Have you seen the movie ‘The Twister,’ asks Rakesh Jain, President of RC Calcutta Mahanagar, referring to the
Hollywood thriller which shows the horrors of the devastation caused by the typhoon. “It was just like that, and we are told the first one of its kind in the region. In September, an area that is about 50 km and on the border of West Bengal and Bangladesh, was struck by the ferocity of a similar typhoon. For a distance of about 300 metres that was in the eye of the storm, all the houses and trees that came in its path were literally ripped off.”
He adds that the typhoon lasted for barely 25 to 30 seconds, but it destroyed a few hundred houses in its path. Soon after the devastation, a group of Rotarians from his club visited the distressed residents who had lost their homes and were living in makeshift tents perched on
bamboos, with their open homes being vulnerable to the vagaries of nature. “We have put up for them 300 tin sheets fitted as roofs; the project costed us Rs 4.5 lakh.”
This natural disaster took the people of Domjur province in West Bengal by surprise. “I had to rush out of the house as the thatched roof began to fall. All I was worried about was my three-year-old baby,” recalls Anoj, a villager. Tucked in his mother’s arm, little Diben found refuge in the nearby government school. While the women waited in the classrooms, the men went out in search of family members and other villagers. “We went to bed hungry that night,” he adds. Release of water from the Damodar Valley Corporation added to the trouble of the villagers. The calamity affected 814 gram panchayats in 21,885 villages in West Bengal, according to the Joint Needs Assessment Report.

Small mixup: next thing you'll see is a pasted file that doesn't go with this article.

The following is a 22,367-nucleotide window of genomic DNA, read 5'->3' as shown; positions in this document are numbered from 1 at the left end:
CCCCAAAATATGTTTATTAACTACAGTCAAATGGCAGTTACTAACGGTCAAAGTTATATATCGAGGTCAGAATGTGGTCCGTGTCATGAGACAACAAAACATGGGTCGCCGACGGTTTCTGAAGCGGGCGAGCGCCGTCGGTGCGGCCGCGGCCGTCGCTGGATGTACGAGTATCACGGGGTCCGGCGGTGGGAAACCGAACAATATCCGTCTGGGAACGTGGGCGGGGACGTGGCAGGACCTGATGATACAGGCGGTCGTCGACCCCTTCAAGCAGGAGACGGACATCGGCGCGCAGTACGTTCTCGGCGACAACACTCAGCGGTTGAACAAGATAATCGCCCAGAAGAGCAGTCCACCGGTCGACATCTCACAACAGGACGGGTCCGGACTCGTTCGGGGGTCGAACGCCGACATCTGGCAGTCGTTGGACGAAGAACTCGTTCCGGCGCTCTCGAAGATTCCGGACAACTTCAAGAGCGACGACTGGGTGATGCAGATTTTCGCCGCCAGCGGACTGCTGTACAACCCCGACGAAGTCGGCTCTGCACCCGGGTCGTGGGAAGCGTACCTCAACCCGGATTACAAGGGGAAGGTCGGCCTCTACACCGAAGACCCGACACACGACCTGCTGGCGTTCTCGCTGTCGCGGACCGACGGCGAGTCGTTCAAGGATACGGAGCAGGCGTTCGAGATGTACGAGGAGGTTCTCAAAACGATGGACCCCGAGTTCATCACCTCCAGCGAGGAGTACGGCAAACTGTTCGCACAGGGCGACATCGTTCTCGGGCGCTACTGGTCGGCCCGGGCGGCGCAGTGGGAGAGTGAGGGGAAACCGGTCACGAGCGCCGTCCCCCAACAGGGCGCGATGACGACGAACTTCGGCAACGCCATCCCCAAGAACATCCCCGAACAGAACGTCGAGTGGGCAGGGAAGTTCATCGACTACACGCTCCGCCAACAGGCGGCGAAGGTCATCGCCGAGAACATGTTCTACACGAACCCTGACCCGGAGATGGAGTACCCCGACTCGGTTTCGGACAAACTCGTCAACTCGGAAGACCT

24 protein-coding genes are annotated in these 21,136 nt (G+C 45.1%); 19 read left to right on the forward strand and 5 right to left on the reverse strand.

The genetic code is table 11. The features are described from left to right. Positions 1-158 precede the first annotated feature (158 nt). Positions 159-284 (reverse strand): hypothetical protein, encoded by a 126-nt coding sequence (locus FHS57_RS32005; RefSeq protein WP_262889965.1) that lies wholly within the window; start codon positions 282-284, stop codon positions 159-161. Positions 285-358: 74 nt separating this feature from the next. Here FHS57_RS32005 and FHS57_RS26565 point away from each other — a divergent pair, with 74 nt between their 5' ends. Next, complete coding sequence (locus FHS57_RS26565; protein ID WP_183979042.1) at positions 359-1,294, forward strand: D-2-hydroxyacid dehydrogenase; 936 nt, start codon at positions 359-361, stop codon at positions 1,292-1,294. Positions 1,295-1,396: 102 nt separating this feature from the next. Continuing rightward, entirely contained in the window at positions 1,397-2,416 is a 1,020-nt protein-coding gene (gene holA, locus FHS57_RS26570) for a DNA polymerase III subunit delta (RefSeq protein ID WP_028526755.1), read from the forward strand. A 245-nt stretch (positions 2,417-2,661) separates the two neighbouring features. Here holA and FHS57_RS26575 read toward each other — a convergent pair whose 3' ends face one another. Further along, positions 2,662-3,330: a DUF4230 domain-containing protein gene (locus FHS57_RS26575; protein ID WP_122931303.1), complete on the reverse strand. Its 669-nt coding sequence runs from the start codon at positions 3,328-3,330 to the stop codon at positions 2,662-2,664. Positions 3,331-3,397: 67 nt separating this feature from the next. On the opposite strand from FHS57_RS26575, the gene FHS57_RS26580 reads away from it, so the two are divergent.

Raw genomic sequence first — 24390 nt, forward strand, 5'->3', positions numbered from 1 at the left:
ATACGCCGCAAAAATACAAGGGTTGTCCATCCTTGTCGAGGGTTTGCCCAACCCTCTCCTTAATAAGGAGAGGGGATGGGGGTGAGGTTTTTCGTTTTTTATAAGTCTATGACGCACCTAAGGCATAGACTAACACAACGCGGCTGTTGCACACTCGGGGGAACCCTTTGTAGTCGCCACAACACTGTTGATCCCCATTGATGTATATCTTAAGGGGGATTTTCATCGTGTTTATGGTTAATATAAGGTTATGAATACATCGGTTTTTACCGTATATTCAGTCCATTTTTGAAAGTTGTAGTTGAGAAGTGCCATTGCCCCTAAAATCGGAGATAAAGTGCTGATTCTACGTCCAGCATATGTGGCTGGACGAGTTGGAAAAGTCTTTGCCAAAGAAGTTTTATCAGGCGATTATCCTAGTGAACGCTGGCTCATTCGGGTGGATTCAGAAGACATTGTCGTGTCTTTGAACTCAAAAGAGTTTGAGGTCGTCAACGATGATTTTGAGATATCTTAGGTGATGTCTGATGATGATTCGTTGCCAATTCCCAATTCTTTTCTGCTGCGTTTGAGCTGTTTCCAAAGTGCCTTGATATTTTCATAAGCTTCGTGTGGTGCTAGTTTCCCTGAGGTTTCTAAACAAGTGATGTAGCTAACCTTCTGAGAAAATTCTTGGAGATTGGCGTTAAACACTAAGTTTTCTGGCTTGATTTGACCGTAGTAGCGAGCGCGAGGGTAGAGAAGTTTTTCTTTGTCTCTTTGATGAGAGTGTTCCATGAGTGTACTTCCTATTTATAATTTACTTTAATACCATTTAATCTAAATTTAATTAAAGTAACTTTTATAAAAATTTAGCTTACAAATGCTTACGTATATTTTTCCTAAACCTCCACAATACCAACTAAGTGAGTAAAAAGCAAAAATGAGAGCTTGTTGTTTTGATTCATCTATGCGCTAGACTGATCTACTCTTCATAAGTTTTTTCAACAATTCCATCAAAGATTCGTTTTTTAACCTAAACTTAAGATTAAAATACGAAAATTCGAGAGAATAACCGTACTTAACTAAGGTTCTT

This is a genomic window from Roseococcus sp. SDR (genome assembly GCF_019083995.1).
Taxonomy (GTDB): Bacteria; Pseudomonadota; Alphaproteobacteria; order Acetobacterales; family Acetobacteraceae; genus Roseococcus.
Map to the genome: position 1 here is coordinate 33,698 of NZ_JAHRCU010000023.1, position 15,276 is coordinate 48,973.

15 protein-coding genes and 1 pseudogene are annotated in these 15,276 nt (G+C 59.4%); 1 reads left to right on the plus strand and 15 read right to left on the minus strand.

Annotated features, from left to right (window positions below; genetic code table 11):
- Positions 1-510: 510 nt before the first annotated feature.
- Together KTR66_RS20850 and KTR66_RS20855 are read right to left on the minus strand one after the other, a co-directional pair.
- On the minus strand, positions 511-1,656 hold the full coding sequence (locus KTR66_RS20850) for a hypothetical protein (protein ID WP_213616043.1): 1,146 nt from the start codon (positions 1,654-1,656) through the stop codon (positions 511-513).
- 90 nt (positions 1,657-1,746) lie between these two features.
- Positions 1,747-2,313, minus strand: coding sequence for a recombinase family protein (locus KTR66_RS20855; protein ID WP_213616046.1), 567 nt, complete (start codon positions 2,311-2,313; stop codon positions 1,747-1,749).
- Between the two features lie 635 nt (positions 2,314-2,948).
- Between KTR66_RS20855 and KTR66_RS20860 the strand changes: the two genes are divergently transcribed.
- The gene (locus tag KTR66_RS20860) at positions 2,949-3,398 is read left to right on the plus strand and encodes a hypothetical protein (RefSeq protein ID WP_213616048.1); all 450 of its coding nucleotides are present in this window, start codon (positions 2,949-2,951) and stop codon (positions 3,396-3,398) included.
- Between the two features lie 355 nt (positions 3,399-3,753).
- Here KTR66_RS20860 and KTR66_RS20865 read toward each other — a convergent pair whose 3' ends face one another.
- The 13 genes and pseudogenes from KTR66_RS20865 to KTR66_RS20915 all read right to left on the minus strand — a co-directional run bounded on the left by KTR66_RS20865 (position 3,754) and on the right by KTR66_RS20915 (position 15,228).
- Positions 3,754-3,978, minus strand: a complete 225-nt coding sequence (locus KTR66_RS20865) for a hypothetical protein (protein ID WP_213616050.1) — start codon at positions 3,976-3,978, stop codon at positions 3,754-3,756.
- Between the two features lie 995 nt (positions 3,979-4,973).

“We received government aid for a week but it wasn’t sufficient. I ate one meal a day, so did my wife and we kept the remaining for Diben,” says Anoj with a deep sigh. The villagers recall the arrival of well dressed people who distributed food kits to them. “They said they were from Rotary, I couldn’t thank them enough for the milk powder,” he adds.
“We had to deploy two teams to carry out relief operations in Domjur and in interior parts of Habra and Ashoknagar (on the border of West Bengal and Bangladesh) that came under the eye of the typhoon,” says Jain. “Even though we lost everything, Rotarians assured us help in rebuilding it,” says Om, a farmer, whose mustard field was destroyed in the floods.
From darkness to light
The inmates of the remote hamlet of Kumirmari, tucked in the Sunderbans, related countless stories to the Rotaract Club of Heritage Institute of Technology. The Rotaractors installed solar lamps sponsored by their parent club RC Calcutta Mahanagar in 50 huts in this village. After a hectic journey of 12 hours (2 hours by train, 4 hours by jeep, 5 hours on a ferry and a quicksand trail) they were “enthralled by the stories the villagers had to relate — encounters with the Royal Bengal tiger, beekeepers who risked their lives and mastered the art of collecting honey and tales of those who survived the wrath of hightides caused by the Aila cyclone,” says Rotaract President Anwesha Lahiri. “I am never going to forget the Payesh (a local delicacy) that was served to us when we arrived at the village, tired and exhausted,” she adds.
Rabindranath Banerjee, a 96-year-old villager who lives with his wife and grandson, depends only on his paltry pension for survival. “I couldn’t imagine a 96-year-old, braving all odds and walking 5 km to collect his pension,” quips Anwesha. With the solar facility that enables mobile phone charging, Banerjee will now be able to “communicate with his bank effectively; other villagers will be able to find jobs and extend their working hours into the sunset. Most importantly they can now help their children read and write after dark,” she adds.